I was inspired to post on this today as I read a chapter in a book that explained the tori gate with information I did not know. The tori is the gate that one passes through when entering a "Shinto" shrine. It is symbolic of Japan. Its primary function as I said is to mark the boundary to the shrine.
The tori gate also speaks in silence to those who pass under it, you are entering and now inside a sacred place and you shall behave accordingly. Traditionally that means to be quiet and behave reverently at all times.
If you visit Japan and take in one of its many attractions, a shinto shrine, it behooves you to find out the etiquette and follow it. Be on guard and diligently remain aware of the unspoken rules to keep within the countries etiquette and customs - remain respectful.
Also, you will note that the tori gate also has, often, two stone statues of Korean dogs that guard one side and the other of the entrance. They are slightly asymmetrical, one with its mouth open, and the other closed. I don't know the significance of that part.
I am not totally sure if the tori gates are used elsewhere in Japan and/or in Okinawa. I wonder if they are used at either countries dojo entrances. I can understand if they are used that it might signify that one is entering a place they consider sacred in that a serious endeavor is taken on when you enter the dojo and that it marks the boundary of the dojo. It would also fit that when entering you must be quiet and respectful at all times, etiquette being what it is in Japan and Okinawa - of varying degrees and customary traits.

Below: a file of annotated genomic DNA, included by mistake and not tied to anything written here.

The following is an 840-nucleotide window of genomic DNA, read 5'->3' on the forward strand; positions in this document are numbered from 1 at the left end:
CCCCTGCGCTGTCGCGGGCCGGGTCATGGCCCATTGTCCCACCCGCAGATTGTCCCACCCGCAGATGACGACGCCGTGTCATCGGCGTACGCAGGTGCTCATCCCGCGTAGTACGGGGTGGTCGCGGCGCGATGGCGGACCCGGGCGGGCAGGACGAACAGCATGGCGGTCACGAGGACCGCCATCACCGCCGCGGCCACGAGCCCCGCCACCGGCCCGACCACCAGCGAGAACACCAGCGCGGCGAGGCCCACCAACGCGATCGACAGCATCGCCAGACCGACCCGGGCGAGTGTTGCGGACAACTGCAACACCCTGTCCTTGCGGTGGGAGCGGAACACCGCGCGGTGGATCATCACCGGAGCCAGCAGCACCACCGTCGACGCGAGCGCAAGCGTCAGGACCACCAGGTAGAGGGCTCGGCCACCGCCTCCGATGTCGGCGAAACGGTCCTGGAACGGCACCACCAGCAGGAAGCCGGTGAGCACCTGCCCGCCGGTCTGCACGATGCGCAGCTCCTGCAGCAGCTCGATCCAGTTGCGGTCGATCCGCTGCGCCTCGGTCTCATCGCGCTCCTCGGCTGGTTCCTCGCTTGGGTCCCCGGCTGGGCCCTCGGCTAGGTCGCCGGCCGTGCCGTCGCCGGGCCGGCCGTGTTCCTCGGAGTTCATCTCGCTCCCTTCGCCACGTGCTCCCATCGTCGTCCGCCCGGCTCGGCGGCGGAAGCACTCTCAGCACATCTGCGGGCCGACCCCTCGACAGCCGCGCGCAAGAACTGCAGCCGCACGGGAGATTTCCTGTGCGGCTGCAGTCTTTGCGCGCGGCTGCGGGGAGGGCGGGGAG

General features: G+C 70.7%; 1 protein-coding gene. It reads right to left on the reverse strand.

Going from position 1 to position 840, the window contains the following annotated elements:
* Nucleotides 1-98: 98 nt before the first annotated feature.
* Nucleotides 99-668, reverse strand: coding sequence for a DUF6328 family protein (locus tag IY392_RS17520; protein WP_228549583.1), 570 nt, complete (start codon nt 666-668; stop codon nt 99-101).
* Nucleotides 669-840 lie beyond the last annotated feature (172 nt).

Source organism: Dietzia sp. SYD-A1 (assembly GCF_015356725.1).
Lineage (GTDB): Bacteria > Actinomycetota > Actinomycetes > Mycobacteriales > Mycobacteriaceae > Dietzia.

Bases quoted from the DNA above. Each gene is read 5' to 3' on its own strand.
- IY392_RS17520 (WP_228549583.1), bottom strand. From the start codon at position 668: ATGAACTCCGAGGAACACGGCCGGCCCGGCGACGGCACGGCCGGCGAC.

I am not sure if it is appropriate if used at dojo but I suspect it is not exactly what they are meant for when added to certificates and other such stuff. I did try my best to find information as to its usage beyond the Shinto Shrine entrance with no luck, maybe one of my readers can shed light on this. It does bring to mind that in my practice I might take a moment to consider this before using one for some purpose other than Shinto related respect for Shinto shrines. What is the etiquette for tori gates or rather what is the shikata for tori gate usage?
I did find someone's statement that said, "As I understand it the Asian tori gate represent a entrance to a sacred area, leaving the outside world and entering another... very fitting for MA." In our perception of the dojo and the act of "mokuso" it is a belief that one must leave all their outside world concerns at that point and are entering into an area of concentrated effort and study which is derived from Buddhist, Shinto and Zen origins - maybe.
|Tori Gate to Meji Shrine Japan, click for larger view.|
Note: It is a theory that since karate training is also performed at shrines and burial places that they naturally created the same environment with the torii gates, etc.